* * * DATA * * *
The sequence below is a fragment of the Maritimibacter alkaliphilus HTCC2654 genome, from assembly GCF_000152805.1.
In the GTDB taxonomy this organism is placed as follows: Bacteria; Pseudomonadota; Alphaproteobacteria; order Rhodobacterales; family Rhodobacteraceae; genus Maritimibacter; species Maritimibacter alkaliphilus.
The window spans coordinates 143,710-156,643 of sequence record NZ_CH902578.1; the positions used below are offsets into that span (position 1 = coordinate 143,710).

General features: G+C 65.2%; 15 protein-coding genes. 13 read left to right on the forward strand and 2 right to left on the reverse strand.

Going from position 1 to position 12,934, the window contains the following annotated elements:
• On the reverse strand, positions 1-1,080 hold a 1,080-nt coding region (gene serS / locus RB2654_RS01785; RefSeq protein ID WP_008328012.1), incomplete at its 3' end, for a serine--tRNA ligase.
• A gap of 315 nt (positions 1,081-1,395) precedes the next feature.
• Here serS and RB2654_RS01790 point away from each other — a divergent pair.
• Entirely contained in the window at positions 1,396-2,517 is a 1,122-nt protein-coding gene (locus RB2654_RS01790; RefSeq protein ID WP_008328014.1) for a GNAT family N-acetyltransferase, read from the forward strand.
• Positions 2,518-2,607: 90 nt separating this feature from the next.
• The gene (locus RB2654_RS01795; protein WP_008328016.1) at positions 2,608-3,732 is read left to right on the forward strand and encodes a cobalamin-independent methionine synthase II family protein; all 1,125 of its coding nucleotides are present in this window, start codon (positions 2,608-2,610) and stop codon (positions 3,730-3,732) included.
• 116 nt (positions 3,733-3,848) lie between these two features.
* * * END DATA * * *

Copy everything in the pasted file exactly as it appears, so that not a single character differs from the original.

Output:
The sequence below is a fragment of the Maritimibacter alkaliphilus HTCC2654 genome, from assembly GCF_000152805.1.
In the GTDB taxonomy this organism is placed as follows: Bacteria; Pseudomonadota; Alphaproteobacteria; order Rhodobacterales; family Rhodobacteraceae; genus Maritimibacter; species Maritimibacter alkaliphilus.
The window spans coordinates 143,710-156,643 of sequence record NZ_CH902578.1; the positions used below are offsets into that span (position 1 = coordinate 143,710).

General features: G+C 65.2%; 15 protein-coding genes. 13 read left to right on the forward strand and 2 right to left on the reverse strand.

Going from position 1 to position 12,934, the window contains the following annotated elements:
• On the reverse strand, positions 1-1,080 hold a 1,080-nt coding region (gene serS / locus RB2654_RS01785; RefSeq protein ID WP_008328012.1), incomplete at its 3' end, for a serine--tRNA ligase.
• A gap of 315 nt (positions 1,081-1,395) precedes the next feature.
• Here serS and RB2654_RS01790 point away from each other — a divergent pair.
• Entirely contained in the window at positions 1,396-2,517 is a 1,122-nt protein-coding gene (locus RB2654_RS01790; RefSeq protein ID WP_008328014.1) for a GNAT family N-acetyltransferase, read from the forward strand.
• Positions 2,518-2,607: 90 nt separating this feature from the next.
• The gene (locus RB2654_RS01795; protein WP_008328016.1) at positions 2,608-3,732 is read left to right on the forward strand and encodes a cobalamin-independent methionine synthase II family protein; all 1,125 of its coding nucleotides are present in this window, start codon (positions 2,608-2,610) and stop codon (positions 3,730-3,732) included.
• 116 nt (positions 3,733-3,848) lie between these two features.